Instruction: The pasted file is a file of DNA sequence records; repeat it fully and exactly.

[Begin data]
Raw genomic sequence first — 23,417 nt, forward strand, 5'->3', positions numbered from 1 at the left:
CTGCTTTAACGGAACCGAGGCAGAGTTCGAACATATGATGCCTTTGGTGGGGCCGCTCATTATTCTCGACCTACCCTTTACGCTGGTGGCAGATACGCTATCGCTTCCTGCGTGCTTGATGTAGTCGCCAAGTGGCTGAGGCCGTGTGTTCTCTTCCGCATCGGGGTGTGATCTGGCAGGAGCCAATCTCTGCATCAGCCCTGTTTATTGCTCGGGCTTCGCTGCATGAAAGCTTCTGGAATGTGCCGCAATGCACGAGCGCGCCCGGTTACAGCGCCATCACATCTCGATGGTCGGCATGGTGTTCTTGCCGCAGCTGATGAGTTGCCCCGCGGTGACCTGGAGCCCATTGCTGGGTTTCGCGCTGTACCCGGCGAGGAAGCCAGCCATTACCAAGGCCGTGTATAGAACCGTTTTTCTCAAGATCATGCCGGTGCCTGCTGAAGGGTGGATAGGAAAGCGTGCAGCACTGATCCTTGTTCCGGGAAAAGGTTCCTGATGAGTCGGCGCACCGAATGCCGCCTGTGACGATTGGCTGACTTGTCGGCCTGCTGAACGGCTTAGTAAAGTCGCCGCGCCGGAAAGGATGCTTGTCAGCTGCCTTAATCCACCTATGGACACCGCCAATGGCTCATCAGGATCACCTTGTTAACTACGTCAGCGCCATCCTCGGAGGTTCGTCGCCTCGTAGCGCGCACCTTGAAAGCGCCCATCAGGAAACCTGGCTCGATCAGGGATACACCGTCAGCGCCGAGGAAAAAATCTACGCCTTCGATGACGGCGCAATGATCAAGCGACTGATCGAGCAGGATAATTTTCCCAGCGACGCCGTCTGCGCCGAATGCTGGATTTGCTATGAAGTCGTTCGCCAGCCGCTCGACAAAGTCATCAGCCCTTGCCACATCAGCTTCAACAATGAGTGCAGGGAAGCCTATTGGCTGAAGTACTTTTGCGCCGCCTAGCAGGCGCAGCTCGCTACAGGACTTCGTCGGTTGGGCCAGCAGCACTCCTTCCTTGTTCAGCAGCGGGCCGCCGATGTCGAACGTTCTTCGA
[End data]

Raw genomic sequence first — 23,417 nt, forward strand, 5'->3', positions numbered from 1 at the left:
CTGCTTTAACGGAACCGAGGCAGAGTTCGAACATATGATGCCTTTGGTGGGGCCGCTCATTATTCTCGACCTACCCTTTACGCTGGTGGCAGATACGCTATCGCTTCCTGCGTGCTTGATGTAGTCGCCAAGTGGCTGAGGCCGTGTGTTCTCTTCCGCATCGGGGTGTGATCTGGCAGGAGCCAATCTCTGCATCAGCCCTGTTTATTGCTCGGGCTTCGCTGCATGAAAGCTTCTGGAATGTGCCGCAATGCACGAGCGCGCCCGGTTACAGCGCCATCACATCTCGATGGTCGGCATGGTGTTCTTGCCGCAGCTGATGAGTTGCCCCGCGGTGACCTGGAGCCCATTGCTGGGTTTCGCGCTGTACCCGGCGAGGAAGCCAGCCATTACCAAGGCCGTGTATAGAACCGTTTTTCTCAAGATCATGCCGGTGCCTGCTGAAGGGTGGATAGGAAAGCGTGCAGCACTGATCCTTGTTCCGGGAAAAGGTTCCTGATGAGTCGGCGCACCGAATGCCGCCTGTGACGATTGGCTGACTTGTCGGCCTGCTGAACGGCTTAGTAAAGTCGCCGCGCCGGAAAGGATGCTTGTCAGCTGCCTTAATCCACCTATGGACACCGCCAATGGCTCATCAGGATCACCTTGTTAACTACGTCAGCGCCATCCTCGGAGGTTCGTCGCCTCGTAGCGCGCACCTTGAAAGCGCCCATCAGGAAACCTGGCTCGATCAGGGATACACCGTCAGCGCCGAGGAAAAAATCTACGCCTTCGATGACGGCGCAATGATCAAGCGACTGATCGAGCAGGATAATTTTCCCAGCGACGCCGTCTGCGCCGAATGCTGGATTTGCTATGAAGTCGTTCGCCAGCCGCTCGACAAAGTCATCAGCCCTTGCCACATCAGCTTCAACAATGAGTGCAGGGAAGCCTATTGGCTGAAGTACTTTTGCGCCGCCTAGCAGGCGCAGCTCGCTACAGGACTTCGTCGGTTGGGCCAGCAGCACTCCTTCCTTGTTCAGCAGCGGGCCGCCGATGTCGAACGTTCTTCGA